Bending and Forming Leads

Often, to make through-hole components fit properly on a board, you will have to bend the leads to get them to a manageable length. Usually doing this by hand is not an issue, but it also rarely looks professional, and it can be difficult to make components lay flat against the board this way. Or you may need to bend shorter leads on something like an IC or a transistor, which comes with its own challenges. Here are some best practices for bending or forming various component leads.

Resistors and Axial-Leaded Components

For parts with long leads, such as axial resistors, diodes, and capacitors, it is fairly easy to use a lead forming tool such as 1568-1132-ND to create 90° bend at specific lengths, pictured below.

2nd Picture from Lenore Edman’s article, “Five Electronics Tools You Might Not Know About” over at Evil Mad Scientist

If you don’t want to purchase a tool, it’s also possible to make your own with a spare prototype board and some generic header pins, similar to parts like SBBTH1508-1-ND and S1012EC-02-ND. Simply solder individual pins onto the board spaced apart for the desired length, and you have a makeshift lead bending tool.

Creating a Standoff

Occasionally it may be desirable to form leads in order to make sure that the component sits at a fixed height above the board, rather than sitting flat. A rounded curve or v-shaped kink along the lead can prevent it from being inserted past a certain point, and provide a bit of flexibility for resisting vibration and board flexing. This is commonly done with ceramic resistors and capacitors, which are brittle and may be damaged by these forces.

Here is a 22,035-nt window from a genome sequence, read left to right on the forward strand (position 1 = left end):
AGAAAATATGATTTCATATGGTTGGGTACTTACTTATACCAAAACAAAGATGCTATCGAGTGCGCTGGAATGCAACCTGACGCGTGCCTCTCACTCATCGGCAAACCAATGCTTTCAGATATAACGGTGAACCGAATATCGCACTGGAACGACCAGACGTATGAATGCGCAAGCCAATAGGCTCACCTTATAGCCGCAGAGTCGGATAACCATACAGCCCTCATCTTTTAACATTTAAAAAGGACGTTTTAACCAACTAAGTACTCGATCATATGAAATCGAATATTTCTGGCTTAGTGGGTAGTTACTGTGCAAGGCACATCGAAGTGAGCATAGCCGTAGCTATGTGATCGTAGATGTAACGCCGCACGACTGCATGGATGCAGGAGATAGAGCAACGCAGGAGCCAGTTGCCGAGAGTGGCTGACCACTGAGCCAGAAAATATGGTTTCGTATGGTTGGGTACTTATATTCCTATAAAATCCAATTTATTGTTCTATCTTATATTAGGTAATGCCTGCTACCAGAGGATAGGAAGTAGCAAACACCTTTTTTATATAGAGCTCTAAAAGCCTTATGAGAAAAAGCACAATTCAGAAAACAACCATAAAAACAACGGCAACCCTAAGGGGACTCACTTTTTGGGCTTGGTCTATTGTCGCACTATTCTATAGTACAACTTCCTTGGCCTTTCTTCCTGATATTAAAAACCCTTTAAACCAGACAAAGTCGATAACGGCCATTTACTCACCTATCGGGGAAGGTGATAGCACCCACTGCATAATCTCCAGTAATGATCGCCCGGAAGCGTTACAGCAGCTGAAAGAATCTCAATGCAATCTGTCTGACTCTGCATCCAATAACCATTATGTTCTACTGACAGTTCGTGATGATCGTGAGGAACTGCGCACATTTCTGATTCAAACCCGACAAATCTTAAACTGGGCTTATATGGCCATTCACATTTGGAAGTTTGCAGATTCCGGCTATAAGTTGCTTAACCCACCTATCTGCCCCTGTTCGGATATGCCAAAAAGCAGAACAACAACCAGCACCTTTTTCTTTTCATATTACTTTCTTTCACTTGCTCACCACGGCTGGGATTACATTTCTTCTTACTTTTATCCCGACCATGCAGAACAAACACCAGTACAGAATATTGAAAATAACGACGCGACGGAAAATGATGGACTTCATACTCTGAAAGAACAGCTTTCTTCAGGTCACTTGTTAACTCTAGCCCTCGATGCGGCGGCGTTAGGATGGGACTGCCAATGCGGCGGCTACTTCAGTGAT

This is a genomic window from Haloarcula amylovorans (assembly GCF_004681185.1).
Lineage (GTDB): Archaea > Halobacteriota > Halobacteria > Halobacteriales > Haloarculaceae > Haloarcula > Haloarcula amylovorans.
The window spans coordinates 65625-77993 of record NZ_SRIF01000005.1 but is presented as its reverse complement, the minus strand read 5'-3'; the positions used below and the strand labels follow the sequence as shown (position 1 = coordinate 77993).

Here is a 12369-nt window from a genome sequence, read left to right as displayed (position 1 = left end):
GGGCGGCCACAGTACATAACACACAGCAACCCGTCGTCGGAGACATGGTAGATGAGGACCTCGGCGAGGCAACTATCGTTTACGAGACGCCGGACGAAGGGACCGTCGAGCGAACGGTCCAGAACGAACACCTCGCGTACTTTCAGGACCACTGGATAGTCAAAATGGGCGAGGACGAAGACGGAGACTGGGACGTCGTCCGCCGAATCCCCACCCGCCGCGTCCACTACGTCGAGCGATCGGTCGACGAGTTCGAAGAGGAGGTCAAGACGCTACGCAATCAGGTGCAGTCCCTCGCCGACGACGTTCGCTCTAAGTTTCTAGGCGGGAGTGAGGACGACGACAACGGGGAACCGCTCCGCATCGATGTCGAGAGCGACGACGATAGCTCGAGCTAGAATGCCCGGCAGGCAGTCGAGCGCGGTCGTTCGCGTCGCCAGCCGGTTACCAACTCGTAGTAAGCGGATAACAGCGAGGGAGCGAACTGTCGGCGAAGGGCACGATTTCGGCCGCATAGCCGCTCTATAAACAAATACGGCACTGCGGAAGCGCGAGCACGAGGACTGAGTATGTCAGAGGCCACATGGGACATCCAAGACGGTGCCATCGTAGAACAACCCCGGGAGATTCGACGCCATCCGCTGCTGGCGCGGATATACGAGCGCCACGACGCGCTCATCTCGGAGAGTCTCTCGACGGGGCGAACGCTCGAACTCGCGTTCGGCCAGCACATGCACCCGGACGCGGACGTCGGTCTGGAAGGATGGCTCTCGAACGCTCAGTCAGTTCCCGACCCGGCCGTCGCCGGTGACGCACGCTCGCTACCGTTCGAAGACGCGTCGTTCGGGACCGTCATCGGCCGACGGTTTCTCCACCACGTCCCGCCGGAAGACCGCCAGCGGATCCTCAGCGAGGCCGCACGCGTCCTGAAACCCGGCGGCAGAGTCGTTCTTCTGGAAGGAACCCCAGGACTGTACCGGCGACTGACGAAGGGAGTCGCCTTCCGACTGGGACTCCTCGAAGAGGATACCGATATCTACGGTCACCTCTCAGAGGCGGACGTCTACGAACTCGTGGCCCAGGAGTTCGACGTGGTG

Again, while it is possible to form the leads by hand or with a set of pliers, this may be more time consuming or look less professional. There are specialized tools for creating a circular C-shaped bend (1691-1415-ND) or 30° angle V-shaped kinks in the lead (1691-1416-ND).

Transistors and ICs

With these parts, you have to be more careful when attempting to form the leads to avoid either breaking the leads or causing damage to the case of the component. It’s best to have at least a small pair of pliers or clamp to hold the lead in place and form it against. Another thing to keep in mind is that many of these components will have flat leads that should not be bent laterally, as this is far more likely to damage the case. Below is an example of what to avoid. Unfortunately we do not stock any tools specifically for forming this type of lead at this time, though there are some available on the market.